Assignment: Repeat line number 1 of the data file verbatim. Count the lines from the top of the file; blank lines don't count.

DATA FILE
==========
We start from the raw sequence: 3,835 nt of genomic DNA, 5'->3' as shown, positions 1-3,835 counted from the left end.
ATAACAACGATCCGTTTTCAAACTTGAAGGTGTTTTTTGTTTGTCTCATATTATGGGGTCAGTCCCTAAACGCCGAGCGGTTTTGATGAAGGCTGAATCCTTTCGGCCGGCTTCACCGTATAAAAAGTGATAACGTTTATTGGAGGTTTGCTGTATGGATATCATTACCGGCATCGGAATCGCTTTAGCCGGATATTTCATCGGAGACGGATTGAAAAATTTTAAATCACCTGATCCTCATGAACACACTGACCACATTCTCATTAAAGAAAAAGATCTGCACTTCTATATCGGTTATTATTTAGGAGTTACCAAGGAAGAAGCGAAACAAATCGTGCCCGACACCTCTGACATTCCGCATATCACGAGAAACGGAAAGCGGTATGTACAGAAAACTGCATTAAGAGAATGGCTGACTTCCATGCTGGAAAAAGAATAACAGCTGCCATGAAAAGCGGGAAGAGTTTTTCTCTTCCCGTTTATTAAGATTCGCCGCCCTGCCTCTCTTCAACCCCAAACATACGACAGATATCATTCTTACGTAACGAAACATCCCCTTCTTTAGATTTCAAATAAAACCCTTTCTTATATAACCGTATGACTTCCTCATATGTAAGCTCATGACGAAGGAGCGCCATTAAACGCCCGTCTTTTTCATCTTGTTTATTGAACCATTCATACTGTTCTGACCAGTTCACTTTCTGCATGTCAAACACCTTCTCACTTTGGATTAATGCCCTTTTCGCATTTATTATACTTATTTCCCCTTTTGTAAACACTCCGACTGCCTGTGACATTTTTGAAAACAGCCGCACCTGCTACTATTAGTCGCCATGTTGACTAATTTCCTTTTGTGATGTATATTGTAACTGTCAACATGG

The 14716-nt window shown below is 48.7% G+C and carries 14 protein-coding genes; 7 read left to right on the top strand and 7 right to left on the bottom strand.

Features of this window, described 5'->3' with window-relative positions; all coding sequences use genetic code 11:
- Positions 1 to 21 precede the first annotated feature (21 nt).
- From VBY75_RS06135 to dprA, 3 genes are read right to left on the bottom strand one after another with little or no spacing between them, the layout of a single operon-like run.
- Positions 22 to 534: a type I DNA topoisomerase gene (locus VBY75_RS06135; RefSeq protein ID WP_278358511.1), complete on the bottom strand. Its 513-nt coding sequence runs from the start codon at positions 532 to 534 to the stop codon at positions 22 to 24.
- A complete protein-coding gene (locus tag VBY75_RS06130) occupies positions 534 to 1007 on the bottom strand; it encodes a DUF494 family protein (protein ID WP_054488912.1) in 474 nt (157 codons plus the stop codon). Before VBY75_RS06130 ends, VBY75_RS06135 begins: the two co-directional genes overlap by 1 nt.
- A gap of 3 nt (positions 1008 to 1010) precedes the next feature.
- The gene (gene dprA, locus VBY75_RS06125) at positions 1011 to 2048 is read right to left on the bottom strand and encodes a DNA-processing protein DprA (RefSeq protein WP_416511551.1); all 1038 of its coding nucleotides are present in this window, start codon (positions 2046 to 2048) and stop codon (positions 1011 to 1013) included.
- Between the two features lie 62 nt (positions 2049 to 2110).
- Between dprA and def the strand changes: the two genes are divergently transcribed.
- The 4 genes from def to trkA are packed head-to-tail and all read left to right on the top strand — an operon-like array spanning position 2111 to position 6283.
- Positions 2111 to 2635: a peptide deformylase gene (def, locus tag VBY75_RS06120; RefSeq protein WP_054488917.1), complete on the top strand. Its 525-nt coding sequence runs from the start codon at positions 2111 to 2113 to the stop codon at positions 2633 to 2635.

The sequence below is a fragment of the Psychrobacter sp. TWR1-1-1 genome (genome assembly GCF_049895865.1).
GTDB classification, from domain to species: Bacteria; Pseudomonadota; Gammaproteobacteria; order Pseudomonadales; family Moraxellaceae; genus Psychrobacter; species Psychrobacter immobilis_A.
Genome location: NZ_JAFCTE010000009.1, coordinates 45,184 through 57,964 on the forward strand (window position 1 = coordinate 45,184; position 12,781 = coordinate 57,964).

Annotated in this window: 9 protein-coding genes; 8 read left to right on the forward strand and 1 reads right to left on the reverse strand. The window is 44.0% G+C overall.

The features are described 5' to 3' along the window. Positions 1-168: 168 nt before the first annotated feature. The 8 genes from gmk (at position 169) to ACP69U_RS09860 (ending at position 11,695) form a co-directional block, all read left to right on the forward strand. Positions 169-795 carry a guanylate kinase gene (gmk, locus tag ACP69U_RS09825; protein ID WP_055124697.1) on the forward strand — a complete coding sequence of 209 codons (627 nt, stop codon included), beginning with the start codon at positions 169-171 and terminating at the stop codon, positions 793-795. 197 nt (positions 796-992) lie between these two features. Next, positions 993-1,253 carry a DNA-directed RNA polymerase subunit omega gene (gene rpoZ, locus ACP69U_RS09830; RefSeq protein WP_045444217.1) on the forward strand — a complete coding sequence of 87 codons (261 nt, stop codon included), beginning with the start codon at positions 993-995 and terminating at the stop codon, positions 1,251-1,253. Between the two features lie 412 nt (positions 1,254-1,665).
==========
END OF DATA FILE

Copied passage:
We start from the raw sequence: 3,835 nt of genomic DNA, 5'->3' as shown, positions 1-3,835 counted from the left end.